|1.||a recess or niche in the wall of a room, as for a bed, books, etc|
|2.||any recessed usually vaulted area, as in a garden wall|
|3.||any covered or secluded spot, such as a summerhouse|
|[C17: from French alcôve, from Spanish alcoba, from Arabic al-qubbah the vault, arch]|
|a gadget; dingus; thingumbob.|
|an extraordinary or unusual thing, person, or event; an exceptional example or instance.|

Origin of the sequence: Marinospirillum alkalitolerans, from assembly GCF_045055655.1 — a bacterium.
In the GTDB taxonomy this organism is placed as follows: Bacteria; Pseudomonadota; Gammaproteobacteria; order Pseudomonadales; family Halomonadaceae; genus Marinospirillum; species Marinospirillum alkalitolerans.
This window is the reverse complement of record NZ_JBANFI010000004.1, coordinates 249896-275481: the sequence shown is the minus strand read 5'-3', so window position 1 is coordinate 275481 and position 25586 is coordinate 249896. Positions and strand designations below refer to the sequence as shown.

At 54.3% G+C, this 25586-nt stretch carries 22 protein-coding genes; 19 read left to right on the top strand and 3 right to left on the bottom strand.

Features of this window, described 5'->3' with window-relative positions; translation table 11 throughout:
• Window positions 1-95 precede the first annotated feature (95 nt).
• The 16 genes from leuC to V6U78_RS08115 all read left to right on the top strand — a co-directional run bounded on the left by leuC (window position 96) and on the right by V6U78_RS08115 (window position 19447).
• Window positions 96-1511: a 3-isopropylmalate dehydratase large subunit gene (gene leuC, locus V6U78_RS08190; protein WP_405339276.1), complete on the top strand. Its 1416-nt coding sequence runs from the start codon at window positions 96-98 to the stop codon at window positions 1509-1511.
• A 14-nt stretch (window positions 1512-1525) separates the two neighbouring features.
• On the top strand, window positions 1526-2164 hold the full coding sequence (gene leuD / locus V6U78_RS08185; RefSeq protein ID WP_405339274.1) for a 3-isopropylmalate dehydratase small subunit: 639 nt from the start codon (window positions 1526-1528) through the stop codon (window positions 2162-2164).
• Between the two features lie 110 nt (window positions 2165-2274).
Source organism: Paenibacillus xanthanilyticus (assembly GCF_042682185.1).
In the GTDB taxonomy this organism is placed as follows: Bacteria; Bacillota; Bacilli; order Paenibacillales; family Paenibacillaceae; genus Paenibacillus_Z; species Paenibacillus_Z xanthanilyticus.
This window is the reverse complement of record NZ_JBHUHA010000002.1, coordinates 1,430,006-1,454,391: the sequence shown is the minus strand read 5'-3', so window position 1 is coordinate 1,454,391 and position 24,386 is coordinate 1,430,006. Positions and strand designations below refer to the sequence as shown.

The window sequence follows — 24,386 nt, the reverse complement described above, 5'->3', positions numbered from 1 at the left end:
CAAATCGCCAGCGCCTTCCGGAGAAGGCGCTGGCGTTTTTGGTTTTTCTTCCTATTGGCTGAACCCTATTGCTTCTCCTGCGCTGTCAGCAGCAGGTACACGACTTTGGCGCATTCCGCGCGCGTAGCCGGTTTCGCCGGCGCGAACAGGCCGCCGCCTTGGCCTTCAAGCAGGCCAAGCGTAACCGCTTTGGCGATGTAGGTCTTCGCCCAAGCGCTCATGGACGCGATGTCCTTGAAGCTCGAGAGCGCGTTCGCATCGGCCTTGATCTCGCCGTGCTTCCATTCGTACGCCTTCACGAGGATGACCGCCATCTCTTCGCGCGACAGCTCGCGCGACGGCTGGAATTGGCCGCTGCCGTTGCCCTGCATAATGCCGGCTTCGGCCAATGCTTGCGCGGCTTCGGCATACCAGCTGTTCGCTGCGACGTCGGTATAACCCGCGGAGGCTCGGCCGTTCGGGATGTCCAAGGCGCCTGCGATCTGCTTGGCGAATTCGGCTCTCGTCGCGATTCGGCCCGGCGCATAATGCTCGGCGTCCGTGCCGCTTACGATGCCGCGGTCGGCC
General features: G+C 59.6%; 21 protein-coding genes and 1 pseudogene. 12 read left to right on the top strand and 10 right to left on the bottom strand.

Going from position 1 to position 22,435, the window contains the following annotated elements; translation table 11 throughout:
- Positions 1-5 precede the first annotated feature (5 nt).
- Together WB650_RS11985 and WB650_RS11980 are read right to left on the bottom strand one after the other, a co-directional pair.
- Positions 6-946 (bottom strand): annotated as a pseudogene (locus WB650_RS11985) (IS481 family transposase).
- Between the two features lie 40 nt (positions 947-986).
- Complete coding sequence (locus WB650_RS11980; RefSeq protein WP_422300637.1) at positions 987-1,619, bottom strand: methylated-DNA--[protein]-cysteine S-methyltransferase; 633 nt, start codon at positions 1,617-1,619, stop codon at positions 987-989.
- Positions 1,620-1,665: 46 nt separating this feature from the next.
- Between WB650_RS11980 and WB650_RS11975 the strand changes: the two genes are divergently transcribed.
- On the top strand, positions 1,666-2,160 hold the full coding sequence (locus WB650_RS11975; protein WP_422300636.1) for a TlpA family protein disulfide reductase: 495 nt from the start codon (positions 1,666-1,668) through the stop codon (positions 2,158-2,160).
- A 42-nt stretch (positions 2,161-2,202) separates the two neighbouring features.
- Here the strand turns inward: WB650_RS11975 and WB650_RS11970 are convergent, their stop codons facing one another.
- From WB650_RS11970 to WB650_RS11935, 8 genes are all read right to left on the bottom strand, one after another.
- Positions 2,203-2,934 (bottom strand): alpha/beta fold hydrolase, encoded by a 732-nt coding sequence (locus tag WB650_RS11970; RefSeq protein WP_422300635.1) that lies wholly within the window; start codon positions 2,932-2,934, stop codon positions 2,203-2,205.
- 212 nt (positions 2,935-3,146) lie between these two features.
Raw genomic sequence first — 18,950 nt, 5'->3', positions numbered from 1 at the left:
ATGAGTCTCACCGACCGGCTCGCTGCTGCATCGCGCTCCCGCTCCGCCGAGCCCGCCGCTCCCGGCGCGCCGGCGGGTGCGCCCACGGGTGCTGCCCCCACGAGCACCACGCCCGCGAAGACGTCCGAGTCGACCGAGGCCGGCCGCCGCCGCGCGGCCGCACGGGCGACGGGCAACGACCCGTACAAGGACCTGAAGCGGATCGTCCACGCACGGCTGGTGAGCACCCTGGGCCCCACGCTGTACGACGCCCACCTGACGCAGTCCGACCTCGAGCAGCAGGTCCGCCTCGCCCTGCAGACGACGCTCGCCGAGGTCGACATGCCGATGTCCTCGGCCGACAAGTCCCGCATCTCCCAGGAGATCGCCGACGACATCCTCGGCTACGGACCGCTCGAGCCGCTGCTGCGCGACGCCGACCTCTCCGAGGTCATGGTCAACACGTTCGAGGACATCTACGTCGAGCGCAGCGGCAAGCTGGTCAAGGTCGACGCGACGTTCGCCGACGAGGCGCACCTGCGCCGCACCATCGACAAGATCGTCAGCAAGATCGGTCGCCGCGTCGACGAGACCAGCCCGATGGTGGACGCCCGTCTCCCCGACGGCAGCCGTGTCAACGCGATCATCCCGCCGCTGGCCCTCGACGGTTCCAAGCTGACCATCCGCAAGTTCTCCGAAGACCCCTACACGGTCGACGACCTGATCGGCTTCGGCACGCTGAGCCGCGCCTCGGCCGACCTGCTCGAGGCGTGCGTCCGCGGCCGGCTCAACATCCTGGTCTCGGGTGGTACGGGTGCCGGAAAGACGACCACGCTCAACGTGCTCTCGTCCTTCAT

recess opening off a room or other space enclosed by walls or hedges. In medieval architecture it was commonly used as a sleeping space off the main body of a drafty hall. The separation of the alcove from the main space was accomplished at first by means of curtains and later by timber partitions to form independent rooms and thus conserve heat. In later centuries bed alcoves and kitchen alcoves reappeared as means of saving space in small living quarters, particularly in apartments
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